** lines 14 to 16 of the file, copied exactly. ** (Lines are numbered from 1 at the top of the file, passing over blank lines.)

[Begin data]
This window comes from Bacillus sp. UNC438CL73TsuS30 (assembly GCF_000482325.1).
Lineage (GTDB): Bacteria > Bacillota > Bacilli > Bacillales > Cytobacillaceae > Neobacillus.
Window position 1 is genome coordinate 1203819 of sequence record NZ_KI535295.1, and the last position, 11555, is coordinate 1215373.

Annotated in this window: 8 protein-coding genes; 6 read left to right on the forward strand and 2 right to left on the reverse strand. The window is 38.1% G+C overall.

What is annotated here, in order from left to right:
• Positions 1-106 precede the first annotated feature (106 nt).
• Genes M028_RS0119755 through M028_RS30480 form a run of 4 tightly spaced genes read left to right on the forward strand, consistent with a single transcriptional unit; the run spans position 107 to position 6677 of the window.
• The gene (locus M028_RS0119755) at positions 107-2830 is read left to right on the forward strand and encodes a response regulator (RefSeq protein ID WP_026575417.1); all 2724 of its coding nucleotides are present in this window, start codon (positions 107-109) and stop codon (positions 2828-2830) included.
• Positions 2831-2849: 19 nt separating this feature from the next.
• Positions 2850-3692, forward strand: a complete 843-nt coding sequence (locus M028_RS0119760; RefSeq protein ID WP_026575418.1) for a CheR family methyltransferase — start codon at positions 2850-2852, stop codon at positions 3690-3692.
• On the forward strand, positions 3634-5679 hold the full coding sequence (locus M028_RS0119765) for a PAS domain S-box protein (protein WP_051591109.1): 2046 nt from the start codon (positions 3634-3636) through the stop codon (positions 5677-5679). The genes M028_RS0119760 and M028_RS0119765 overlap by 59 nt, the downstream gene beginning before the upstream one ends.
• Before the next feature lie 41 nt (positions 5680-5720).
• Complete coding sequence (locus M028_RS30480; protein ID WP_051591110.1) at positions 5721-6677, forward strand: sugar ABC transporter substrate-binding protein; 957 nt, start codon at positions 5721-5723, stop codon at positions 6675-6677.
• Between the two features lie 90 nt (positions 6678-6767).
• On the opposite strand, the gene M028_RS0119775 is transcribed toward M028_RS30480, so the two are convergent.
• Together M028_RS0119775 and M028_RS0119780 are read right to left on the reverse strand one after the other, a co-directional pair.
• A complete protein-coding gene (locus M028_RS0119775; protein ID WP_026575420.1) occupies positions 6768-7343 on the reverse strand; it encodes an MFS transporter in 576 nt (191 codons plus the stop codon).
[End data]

• Between the two features lie 90 nt (positions 6678-6767).
• On the opposite strand, the gene M028_RS0119775 is transcribed toward M028_RS30480, so the two are convergent.
• Together M028_RS0119775 and M028_RS0119780 are read right to left on the reverse strand one after the other, a co-directional pair.